Cisco shows Rob Ford no respect

Crack smoking Toronto mayor feels slighted in $100 million investment plan

Embattled Toronto Mayor Rob Ford is feeling slighted by Cisco. His crack smoking honor wasn't invited to the Cisco announcement that it's investing $100 million in the city as one of its four global innovation hubs.

Deputy Mayor Norm Kelly was invited instead. Since Ford was stripped of most of his powers last fall after confessing to smoking crack and other inebriated faux pas, Kelly has been the functional head of Toronto's municipal government.

But it's not just the announcement snub that has Ford feeling sorry for himself. He's miffed that nobody thanked him for creating the environment that attracted Cisco to Canada's largest city: the low, business-friendly taxes, the booming economy, the unmitigated expansion and sprawl...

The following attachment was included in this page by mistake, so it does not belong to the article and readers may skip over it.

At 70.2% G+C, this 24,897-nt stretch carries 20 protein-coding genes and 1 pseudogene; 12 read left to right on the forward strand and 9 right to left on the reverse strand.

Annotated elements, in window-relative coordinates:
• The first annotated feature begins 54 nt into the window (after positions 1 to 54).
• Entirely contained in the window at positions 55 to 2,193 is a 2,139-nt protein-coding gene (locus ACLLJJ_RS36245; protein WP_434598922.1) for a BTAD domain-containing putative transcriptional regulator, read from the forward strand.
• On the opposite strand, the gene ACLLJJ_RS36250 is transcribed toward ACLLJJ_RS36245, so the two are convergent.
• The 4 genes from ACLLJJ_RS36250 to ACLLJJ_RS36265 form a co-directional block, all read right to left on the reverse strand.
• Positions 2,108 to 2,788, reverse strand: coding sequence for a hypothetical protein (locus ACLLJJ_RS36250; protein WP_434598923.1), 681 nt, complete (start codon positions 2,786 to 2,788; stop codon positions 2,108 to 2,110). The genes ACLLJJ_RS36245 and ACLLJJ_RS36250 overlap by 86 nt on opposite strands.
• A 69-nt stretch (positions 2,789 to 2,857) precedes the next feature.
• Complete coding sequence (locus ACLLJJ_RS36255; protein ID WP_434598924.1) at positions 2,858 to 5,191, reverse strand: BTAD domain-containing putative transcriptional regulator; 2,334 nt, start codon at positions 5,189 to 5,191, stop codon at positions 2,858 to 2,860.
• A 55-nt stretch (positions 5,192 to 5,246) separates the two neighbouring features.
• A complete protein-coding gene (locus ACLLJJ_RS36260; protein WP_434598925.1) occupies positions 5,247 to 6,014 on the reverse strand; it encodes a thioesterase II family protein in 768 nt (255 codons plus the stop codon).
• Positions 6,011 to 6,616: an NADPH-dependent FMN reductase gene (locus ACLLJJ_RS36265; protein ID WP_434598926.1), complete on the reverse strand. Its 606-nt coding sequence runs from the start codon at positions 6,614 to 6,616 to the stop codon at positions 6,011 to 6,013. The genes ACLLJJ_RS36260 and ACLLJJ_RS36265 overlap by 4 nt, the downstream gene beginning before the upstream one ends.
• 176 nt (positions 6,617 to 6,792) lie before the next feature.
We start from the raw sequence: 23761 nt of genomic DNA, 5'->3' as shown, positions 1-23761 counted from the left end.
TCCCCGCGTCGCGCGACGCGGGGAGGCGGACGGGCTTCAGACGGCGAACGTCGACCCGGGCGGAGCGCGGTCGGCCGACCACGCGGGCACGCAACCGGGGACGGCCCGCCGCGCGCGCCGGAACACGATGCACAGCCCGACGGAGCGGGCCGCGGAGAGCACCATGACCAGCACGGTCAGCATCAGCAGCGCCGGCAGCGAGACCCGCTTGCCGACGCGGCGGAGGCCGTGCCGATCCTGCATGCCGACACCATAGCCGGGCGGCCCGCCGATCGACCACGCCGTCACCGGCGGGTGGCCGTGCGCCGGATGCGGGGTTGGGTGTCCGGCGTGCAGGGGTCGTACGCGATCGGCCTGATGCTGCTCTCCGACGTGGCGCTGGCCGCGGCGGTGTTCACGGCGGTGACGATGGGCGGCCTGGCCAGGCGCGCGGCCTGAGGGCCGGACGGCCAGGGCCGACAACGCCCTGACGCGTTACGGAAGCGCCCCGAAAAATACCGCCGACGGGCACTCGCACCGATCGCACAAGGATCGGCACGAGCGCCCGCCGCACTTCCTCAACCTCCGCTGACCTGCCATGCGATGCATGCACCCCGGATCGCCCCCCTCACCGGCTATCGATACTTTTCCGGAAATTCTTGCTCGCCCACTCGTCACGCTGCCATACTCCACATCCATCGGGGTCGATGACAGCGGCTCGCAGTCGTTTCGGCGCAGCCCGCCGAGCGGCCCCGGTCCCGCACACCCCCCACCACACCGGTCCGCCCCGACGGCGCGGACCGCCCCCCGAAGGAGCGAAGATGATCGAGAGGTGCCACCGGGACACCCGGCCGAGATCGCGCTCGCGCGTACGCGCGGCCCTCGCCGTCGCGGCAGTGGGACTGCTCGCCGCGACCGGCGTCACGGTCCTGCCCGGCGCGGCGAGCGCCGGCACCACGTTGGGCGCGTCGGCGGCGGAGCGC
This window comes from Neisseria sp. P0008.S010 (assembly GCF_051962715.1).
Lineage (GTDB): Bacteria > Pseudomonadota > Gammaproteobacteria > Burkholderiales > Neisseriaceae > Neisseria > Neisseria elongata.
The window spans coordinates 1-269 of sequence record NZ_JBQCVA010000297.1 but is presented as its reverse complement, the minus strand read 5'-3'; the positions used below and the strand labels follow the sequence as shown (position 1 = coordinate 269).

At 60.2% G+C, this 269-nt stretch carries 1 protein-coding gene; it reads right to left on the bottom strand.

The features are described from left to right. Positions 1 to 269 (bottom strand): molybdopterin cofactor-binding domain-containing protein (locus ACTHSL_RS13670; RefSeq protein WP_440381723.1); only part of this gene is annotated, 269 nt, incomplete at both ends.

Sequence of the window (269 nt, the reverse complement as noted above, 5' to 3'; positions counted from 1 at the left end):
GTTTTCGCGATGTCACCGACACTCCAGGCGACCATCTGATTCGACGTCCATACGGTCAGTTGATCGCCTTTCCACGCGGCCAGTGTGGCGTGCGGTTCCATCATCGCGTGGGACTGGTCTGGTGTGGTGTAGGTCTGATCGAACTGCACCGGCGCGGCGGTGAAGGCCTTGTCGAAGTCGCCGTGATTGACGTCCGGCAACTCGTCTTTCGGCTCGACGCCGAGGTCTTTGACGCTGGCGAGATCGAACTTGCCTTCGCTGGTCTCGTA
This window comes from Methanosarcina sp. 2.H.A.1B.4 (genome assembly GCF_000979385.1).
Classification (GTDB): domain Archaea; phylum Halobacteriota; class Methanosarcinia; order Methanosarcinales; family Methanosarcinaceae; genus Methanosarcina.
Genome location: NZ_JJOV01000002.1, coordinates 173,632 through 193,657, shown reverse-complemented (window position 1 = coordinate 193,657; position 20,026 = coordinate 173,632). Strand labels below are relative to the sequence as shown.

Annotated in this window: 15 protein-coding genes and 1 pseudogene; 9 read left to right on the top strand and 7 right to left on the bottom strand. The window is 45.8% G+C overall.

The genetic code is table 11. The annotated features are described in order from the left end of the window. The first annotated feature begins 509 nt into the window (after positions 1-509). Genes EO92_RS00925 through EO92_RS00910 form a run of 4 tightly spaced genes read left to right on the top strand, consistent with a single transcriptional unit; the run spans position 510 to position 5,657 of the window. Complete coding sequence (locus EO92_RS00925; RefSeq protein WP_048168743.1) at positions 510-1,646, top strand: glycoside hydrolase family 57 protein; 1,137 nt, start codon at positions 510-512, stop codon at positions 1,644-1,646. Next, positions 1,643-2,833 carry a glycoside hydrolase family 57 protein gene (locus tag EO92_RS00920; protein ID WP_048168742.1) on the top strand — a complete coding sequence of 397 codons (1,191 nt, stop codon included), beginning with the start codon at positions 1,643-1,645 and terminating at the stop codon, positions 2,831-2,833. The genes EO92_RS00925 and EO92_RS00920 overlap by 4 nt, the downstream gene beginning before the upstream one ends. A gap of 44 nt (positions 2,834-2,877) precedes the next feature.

Toronto must have been a ghost town before Rob Ford wafted in like a fog and lifted the city to new highs, er, heights. At least, that's what Rob Ford's hazy recollection is.

Cisco's investment in Toronto will be spread over 10 years to research and incubate Internet of Everything technologies. It dovetails with the company's $4 billion, 10 year investment in the Province of Ontario to create 1,700 jobs, and multimillion dollar investment in 10 Canadian universities to establish research chairs.

Toronto is one of four such IoE Innovation Centres. The others are in Songdo, South Korea; Rio de Janeiro, Brazil; and Germany. The Toronto Innovation Centre will be located in the Oxford Properties' new RBC WaterPark Place, scheduled for completion in spring 2015.

RBC WaterPark Place will also be home to Cisco's new Canadian headquarters. The building will be the first commercial office tower in North America to take advantage of a fully integrated IP-based building and energy network, Cisco says.

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